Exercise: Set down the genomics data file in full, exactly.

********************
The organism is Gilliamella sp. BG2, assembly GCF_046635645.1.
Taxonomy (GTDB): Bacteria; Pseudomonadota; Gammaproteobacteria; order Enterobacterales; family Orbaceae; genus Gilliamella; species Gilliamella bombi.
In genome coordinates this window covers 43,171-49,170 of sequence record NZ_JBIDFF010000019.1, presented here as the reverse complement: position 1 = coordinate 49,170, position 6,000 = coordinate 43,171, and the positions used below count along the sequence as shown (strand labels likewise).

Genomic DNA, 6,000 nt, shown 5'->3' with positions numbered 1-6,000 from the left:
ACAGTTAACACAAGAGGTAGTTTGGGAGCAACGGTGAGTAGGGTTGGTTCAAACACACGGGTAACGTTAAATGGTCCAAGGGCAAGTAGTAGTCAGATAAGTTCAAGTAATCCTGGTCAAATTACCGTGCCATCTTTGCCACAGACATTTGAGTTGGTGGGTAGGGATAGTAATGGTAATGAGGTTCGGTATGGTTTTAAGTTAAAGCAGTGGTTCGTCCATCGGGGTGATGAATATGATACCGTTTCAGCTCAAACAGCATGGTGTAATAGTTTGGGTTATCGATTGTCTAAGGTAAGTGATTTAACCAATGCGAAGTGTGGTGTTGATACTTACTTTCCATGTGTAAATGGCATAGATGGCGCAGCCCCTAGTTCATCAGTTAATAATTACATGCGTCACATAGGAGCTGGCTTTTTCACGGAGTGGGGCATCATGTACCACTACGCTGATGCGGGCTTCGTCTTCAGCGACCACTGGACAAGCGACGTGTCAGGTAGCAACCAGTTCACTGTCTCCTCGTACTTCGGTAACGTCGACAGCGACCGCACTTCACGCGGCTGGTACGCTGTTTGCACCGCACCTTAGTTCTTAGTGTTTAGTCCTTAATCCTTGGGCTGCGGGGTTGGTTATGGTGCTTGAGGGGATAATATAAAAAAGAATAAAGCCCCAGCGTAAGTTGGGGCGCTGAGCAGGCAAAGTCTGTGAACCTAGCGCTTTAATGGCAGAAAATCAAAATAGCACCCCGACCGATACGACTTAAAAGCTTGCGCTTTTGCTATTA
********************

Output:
The organism is Gilliamella sp. BG2, assembly GCF_046635645.1.
Taxonomy (GTDB): Bacteria; Pseudomonadota; Gammaproteobacteria; order Enterobacterales; family Orbaceae; genus Gilliamella; species Gilliamella bombi.
In genome coordinates this window covers 43,171-49,170 of sequence record NZ_JBIDFF010000019.1, presented here as the reverse complement: position 1 = coordinate 49,170, position 6,000 = coordinate 43,171, and the positions used below count along the sequence as shown (strand labels likewise).

Genomic DNA, 6,000 nt, shown 5'->3' with positions numbered 1-6,000 from the left:
ACAGTTAACACAAGAGGTAGTTTGGGAGCAACGGTGAGTAGGGTTGGTTCAAACACACGGGTAACGTTAAATGGTCCAAGGGCAAGTAGTAGTCAGATAAGTTCAAGTAATCCTGGTCAAATTACCGTGCCATCTTTGCCACAGACATTTGAGTTGGTGGGTAGGGATAGTAATGGTAATGAGGTTCGGTATGGTTTTAAGTTAAAGCAGTGGTTCGTCCATCGGGGTGATGAATATGATACCGTTTCAGCTCAAACAGCATGGTGTAATAGTTTGGGTTATCGATTGTCTAAGGTAAGTGATTTAACCAATGCGAAGTGTGGTGTTGATACTTACTTTCCATGTGTAAATGGCATAGATGGCGCAGCCCCTAGTTCATCAGTTAATAATTACATGCGTCACATAGGAGCTGGCTTTTTCACGGAGTGGGGCATCATGTACCACTACGCTGATGCGGGCTTCGTCTTCAGCGACCACTGGACAAGCGACGTGTCAGGTAGCAACCAGTTCACTGTCTCCTCGTACTTCGGTAACGTCGACAGCGACCGCACTTCACGCGGCTGGTACGCTGTTTGCACCGCACCTTAGTTCTTAGTGTTTAGTCCTTAATCCTTGGGCTGCGGGGTTGGTTATGGTGCTTGAGGGGATAATATAAAAAAGAATAAAGCCCCAGCGTAAGTTGGGGCGCTGAGCAGGCAAAGTCTGTGAACCTAGCGCTTTAATGGCAGAAAATCAAAATAGCACCCCGACCGATACGACTTAAAAGCTTGCGCTTTTGCTATTA